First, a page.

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The Fourier transform transforms a time domain signal into a frequency domain representation of that signal. This means that it generates a description of the distribution of the energy in the signal as a function of frequency. This is normally displayed as a plot of frequency (x-axis) against amplitude (y-axis) called a spectrum.
In digital signal processing the Fourier transform is almost always performed using an algorithm called the Fast Fourier Transform or FFT. This is, as its name suggests, a quick way of performing this transform and it gives the same results as the slower Discrete Fourier Transform (DFT) would. We needn't worry here about any of the details of how the transform is carried out, we are interested only in the results. One consequence of using the FFT algorithm is that the length of the signal being analysed must be a power of two, eg. 128, 256, 512, 1024 and so on (although many modern implementations get around this limitation).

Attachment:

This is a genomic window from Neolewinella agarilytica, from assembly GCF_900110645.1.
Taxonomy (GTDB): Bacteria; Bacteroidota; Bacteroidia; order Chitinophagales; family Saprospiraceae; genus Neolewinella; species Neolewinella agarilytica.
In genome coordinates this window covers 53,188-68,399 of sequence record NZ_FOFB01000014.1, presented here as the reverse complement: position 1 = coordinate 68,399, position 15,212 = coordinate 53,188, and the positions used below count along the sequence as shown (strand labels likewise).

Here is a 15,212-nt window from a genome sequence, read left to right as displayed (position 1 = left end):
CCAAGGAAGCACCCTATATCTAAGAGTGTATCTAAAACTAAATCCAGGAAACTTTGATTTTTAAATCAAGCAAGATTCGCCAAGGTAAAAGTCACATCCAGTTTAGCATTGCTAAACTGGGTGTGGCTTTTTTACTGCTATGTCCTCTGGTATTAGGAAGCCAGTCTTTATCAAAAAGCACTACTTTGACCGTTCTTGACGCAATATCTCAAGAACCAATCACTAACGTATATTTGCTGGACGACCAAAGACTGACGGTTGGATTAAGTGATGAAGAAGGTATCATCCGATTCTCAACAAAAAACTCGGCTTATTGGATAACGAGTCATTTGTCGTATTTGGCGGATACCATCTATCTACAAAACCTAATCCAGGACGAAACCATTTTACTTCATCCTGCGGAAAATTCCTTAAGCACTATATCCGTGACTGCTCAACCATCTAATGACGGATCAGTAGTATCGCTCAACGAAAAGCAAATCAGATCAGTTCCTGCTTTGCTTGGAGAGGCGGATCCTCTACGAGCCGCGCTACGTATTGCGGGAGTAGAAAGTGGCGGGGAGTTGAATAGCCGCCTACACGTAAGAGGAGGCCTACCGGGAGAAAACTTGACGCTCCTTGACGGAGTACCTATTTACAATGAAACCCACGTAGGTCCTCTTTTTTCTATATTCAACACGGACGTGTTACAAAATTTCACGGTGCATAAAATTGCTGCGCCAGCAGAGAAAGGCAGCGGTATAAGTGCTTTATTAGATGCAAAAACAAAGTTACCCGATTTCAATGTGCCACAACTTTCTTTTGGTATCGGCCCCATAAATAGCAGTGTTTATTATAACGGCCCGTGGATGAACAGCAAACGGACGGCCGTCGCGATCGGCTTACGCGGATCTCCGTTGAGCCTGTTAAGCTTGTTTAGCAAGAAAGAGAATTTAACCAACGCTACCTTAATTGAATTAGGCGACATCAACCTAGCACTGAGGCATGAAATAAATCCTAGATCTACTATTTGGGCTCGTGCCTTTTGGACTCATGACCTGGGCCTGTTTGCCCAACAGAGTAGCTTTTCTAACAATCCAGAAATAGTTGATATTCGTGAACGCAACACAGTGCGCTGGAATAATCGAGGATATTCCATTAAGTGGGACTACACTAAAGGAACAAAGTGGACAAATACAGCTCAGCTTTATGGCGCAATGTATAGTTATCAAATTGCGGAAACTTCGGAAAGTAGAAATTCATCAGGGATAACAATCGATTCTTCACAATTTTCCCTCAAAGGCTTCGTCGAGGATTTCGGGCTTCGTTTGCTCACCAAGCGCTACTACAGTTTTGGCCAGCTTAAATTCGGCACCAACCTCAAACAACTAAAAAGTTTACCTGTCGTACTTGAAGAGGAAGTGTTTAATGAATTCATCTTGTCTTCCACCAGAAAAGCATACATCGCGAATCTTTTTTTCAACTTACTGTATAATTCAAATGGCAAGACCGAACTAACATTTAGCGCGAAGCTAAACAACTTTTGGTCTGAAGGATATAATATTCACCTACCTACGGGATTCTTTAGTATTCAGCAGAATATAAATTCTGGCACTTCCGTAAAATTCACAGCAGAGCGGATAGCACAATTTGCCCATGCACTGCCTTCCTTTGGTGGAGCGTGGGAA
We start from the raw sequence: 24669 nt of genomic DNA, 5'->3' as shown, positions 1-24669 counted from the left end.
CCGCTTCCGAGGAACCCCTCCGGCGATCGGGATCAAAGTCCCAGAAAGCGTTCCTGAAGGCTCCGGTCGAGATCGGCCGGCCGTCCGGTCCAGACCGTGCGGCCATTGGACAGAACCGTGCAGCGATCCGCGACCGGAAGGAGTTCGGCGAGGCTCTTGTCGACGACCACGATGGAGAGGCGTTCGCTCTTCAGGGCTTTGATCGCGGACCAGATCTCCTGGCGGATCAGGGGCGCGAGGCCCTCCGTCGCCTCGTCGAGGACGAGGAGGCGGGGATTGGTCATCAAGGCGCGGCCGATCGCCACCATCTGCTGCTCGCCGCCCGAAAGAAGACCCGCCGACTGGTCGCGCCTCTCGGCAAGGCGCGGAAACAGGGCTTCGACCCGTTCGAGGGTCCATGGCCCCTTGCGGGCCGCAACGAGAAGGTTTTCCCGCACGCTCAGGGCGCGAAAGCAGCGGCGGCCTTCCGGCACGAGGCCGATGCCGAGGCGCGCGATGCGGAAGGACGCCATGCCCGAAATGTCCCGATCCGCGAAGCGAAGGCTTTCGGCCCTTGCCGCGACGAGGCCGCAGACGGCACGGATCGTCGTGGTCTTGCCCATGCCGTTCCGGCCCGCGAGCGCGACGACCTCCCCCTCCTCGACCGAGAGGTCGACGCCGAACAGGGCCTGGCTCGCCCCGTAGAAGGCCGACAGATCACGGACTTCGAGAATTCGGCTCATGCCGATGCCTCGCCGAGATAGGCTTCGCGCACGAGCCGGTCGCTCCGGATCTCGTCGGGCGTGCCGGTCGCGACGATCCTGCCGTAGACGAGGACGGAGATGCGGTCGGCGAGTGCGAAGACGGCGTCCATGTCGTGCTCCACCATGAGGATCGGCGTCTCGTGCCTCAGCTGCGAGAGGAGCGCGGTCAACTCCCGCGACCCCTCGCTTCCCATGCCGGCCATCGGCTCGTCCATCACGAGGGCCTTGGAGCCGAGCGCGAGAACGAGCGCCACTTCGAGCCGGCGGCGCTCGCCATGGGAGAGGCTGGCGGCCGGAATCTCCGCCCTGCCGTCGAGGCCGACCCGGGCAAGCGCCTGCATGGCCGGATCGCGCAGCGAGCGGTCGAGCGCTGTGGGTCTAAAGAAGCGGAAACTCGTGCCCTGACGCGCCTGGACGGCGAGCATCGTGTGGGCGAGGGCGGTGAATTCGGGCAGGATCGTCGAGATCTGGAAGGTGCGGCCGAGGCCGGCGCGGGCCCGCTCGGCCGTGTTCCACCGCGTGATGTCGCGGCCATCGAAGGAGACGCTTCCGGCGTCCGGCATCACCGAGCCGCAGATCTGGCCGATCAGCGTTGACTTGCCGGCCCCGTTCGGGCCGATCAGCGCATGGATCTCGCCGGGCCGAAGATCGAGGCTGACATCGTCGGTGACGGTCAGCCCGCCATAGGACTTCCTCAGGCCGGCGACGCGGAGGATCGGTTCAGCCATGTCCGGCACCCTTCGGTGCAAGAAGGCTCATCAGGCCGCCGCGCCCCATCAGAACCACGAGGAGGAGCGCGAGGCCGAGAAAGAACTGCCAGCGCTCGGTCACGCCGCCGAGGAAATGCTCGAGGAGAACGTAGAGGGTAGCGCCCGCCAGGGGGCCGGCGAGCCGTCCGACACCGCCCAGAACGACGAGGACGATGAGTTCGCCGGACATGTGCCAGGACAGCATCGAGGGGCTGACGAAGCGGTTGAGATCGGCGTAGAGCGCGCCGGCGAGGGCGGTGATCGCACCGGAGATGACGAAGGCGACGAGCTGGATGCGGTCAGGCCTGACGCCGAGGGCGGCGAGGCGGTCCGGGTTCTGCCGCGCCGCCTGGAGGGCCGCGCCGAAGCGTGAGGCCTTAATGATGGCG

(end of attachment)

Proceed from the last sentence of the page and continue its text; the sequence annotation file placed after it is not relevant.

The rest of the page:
Applying the FFT algorithm to a 512 point window of data taken from a speech signal results in a vector of 512 numbers corresponding to the energy at 512 frequencies spanning the range from 0Hz to the sampling frequency. From Fourier's theorem we know that adding together 512 sinusoids at these frequencies will exactly reconstruct the original signal. From Nyquist's theorem we know that the largest frequency component in the original signal must be half the sampling frequency, all frequencies above this are aliased onto lower frequencies. It follows that the second half of the spectrum is the mirror image of the first half:
In fact, the first point in the spectrum isn't reflected and the frequency range from 0 to half the sampling frequency is covered by (N/2)+1 points where N is the size of the window. So from a 512 point fft of speech sampled at 10000Hz we get 257 unique spectral points covering the range 0 to 5000Hz.